Projects: The major projects mentioned in China’s National People Congress have been silent for some months. Nevertheless, the Chinese authorities will push for these projects characteristically to follow their construction schedules and these will drive up the expected demand of steels till Q4.
The worst case scenario for the market is that steel-makers have already purchased iron ores at order-basis and keep a low inventory turnover of 25 days for Q2. In this circumstance, the mismatch on last year of demand against supply would not happen, prompting less prices movement in the seaborne market. Then, the mills will depend on the high inventories of high grade ore stocked at the Chinese ports, which may last them for six months before steel-makers re-emerged in the seaborne market for procurement.
The best case scenario is that the total demand of steels is huge and at an ever-increasing manner. This will be good news for the big miners, as they could stop the shipments for weeks, which would be enough to raise the price of iron ore artificially.
In conclusion, we would expect the price of iron ore to hover around $50-60 for the next quarter. In the meantime, the market is unlikely to hit in an “off-season” for steels and ores in Q2 due to the seasonal construction activities boom in China.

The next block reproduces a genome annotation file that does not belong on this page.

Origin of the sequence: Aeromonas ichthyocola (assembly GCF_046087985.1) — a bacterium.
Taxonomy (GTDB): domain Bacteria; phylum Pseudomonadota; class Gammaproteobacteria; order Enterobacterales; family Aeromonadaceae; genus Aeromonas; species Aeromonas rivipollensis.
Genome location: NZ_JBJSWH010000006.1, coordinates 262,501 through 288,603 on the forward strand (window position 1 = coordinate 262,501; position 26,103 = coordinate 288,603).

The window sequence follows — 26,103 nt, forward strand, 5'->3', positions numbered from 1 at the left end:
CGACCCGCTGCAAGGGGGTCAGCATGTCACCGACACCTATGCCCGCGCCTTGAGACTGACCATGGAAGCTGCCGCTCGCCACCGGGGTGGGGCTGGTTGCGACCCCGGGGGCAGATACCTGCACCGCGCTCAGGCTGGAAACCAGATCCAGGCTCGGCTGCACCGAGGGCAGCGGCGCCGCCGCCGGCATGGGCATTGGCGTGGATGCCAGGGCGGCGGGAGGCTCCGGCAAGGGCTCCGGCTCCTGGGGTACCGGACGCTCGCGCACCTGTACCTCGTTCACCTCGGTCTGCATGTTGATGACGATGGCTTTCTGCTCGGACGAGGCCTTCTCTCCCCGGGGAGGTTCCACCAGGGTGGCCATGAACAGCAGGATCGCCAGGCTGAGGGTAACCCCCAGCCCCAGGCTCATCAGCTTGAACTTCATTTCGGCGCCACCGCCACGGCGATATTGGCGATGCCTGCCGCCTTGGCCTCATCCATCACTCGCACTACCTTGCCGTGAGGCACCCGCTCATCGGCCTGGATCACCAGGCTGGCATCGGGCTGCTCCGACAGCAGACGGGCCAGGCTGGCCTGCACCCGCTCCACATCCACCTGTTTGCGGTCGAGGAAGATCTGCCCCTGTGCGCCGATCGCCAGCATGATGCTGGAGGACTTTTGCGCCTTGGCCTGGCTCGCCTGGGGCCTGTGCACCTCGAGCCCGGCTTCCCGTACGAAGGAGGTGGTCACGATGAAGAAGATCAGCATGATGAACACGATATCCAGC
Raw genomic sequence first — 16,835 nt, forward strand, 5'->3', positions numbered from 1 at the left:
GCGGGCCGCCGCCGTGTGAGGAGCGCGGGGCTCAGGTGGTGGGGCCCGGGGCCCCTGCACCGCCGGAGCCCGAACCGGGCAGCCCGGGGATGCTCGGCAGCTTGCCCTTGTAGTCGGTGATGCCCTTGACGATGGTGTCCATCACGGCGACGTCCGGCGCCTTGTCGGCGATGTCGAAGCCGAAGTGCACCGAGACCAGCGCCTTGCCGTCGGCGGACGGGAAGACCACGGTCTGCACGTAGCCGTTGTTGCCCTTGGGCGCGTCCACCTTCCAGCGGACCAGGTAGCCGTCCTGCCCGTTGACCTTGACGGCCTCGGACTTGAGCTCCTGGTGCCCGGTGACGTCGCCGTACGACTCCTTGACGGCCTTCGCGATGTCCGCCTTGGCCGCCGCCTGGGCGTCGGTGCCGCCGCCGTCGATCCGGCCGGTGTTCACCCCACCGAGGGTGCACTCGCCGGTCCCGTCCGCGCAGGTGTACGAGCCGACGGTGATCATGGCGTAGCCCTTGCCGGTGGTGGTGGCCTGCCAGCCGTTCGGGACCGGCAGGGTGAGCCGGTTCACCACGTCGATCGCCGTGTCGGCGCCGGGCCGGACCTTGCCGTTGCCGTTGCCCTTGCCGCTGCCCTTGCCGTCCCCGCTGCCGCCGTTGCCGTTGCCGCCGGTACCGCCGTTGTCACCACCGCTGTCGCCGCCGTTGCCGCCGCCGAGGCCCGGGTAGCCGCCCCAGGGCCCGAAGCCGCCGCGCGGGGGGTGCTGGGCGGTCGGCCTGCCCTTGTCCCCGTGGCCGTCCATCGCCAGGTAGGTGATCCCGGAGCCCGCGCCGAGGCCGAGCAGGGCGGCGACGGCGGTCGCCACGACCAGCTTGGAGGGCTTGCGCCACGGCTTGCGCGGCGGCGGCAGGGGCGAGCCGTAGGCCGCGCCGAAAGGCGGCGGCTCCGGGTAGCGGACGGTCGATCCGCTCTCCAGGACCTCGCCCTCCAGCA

Iron Ore – Why the selloff, where now?
Fig 2: Steel Margins Signal Falling Demand in the Iron Ore Index
Fig 3: The Valiant fight against the long term trend
FIG 4: Port stocks – Although at saturation levels they have proved to be less relevant
What now for the technical picture?
Oversold and on support, any bullish rejection candles from here could attract technical buyers back into the market. However the size of this correction and the fact it broke the lower low at US$ 75.00 does mean this market now has a bearish bias a lower low is needed to confirm this.
Looking at the weekly chart on the Iron Ore index we can see that the index is trading at a major support level between US$ 63.44 and US$ 65.61. The break below US$ 75.00 now means the support should become resistance, with further resistance at US$ 83.00.
The stochastic is showing a hidden divergence as it is making fresh lows whilst the price is not. Not a buy signal in its own right, it does have bullish implications, especially as we are currently on a support level. If price action holds at this level we should in theory test the US$ 75.00 level, and potentially as high as US$ 83.00. Price action failure in this sell zone would be considered as bearish from a technical perspective. However any price action that results in the index making higher swing lows as this would be considered as bullish.
Fig 5: A failure to hold at the current support is technically bearish going forward.
The Volume so far this year
The first Quarter iron ore swaps and futures carried on decent volume from Q4 last year to 337.5 million tonnes or average 5.2 million tonnes trading per day. From Jan to Mar, benchmark TSI 62% rose 7% to $86 whilst open interest up 55% to historical high on SGX to define a clear long market.